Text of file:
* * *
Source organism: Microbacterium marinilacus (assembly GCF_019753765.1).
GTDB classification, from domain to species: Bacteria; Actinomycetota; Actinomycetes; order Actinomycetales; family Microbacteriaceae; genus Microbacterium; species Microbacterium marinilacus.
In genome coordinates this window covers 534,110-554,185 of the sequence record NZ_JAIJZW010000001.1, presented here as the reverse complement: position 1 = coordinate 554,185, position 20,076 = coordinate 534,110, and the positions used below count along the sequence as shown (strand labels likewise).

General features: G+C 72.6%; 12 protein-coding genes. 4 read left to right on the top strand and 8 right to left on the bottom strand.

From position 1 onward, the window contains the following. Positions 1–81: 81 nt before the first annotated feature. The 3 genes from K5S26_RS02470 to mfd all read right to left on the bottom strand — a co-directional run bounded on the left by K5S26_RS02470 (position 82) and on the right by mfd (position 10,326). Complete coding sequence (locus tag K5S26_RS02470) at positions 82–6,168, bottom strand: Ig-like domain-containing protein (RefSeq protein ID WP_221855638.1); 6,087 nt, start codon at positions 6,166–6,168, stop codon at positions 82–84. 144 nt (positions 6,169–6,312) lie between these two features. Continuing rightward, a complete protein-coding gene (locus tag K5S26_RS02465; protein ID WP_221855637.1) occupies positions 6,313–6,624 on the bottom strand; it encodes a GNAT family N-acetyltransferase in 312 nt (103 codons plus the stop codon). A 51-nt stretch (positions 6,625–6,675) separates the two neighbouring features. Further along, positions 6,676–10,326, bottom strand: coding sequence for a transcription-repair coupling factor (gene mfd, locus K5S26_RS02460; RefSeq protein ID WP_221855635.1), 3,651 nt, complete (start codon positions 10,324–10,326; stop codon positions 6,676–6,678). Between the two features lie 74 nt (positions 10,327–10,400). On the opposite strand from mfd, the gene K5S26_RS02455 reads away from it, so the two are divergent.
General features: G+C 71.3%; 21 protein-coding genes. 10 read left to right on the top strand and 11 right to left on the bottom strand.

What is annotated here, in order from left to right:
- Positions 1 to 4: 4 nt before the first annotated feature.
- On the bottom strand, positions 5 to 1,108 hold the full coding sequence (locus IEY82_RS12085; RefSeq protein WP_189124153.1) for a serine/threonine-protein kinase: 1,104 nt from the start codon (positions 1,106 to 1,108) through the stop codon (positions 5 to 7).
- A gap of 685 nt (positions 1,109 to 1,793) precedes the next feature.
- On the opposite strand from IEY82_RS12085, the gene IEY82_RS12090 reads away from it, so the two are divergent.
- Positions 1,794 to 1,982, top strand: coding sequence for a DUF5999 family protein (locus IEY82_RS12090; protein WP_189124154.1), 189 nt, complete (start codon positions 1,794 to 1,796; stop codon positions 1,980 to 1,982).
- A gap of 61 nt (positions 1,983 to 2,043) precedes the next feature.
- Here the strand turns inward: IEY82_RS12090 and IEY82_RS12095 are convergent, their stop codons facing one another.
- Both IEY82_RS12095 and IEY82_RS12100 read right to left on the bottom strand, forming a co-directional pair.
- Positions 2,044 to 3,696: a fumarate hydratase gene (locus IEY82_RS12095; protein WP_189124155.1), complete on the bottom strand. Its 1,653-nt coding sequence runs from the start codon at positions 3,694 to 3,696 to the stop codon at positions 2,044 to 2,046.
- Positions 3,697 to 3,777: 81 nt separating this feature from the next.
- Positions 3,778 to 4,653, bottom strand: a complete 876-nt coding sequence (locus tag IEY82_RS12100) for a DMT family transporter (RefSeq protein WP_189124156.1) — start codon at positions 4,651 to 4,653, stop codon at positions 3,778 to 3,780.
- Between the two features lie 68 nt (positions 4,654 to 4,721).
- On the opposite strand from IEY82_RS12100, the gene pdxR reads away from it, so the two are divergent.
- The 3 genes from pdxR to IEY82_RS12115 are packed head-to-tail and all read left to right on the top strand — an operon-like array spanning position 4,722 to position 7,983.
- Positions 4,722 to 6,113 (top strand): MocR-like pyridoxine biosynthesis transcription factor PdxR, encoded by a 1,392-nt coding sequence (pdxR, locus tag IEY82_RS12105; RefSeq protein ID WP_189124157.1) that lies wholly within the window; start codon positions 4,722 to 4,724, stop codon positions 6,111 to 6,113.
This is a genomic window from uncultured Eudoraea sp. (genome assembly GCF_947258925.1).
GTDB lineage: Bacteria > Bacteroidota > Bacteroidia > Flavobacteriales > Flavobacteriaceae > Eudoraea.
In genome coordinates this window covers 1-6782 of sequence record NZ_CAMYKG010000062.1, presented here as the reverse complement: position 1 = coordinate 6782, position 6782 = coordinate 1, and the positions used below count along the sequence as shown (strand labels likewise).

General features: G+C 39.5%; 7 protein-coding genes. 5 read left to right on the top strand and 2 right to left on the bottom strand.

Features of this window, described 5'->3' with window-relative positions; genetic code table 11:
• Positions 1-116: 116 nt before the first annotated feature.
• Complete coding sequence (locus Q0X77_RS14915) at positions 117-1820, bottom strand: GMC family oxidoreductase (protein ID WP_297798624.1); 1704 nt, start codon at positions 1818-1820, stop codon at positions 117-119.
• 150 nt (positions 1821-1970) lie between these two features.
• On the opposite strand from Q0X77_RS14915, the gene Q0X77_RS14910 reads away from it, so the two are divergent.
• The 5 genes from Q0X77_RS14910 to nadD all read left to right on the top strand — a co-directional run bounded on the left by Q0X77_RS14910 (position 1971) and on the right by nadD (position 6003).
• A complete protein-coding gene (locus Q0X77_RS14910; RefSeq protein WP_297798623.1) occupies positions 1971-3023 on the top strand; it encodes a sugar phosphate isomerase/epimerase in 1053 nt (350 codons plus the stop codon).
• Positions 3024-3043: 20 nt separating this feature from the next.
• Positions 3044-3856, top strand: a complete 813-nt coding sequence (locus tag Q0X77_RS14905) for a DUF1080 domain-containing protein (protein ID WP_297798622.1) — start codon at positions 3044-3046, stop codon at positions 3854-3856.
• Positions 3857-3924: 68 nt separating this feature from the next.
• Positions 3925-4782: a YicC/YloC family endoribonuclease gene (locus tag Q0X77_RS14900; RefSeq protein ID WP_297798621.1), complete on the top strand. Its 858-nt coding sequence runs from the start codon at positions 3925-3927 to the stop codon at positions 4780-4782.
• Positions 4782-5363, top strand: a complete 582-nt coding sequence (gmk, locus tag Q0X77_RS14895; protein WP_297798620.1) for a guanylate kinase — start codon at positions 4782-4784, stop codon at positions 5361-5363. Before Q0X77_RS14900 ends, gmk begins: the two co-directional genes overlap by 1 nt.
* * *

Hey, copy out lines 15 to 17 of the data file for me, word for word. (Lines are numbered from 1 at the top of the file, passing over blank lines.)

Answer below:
- Both IEY82_RS12095 and IEY82_RS12100 read right to left on the bottom strand, forming a co-directional pair.
- Positions 2,044 to 3,696: a fumarate hydratase gene (locus IEY82_RS12095; protein WP_189124155.1), complete on the bottom strand. Its 1,653-nt coding sequence runs from the start codon at positions 3,694 to 3,696 to the stop codon at positions 2,044 to 2,046.
- Positions 3,697 to 3,777: 81 nt separating this feature from the next.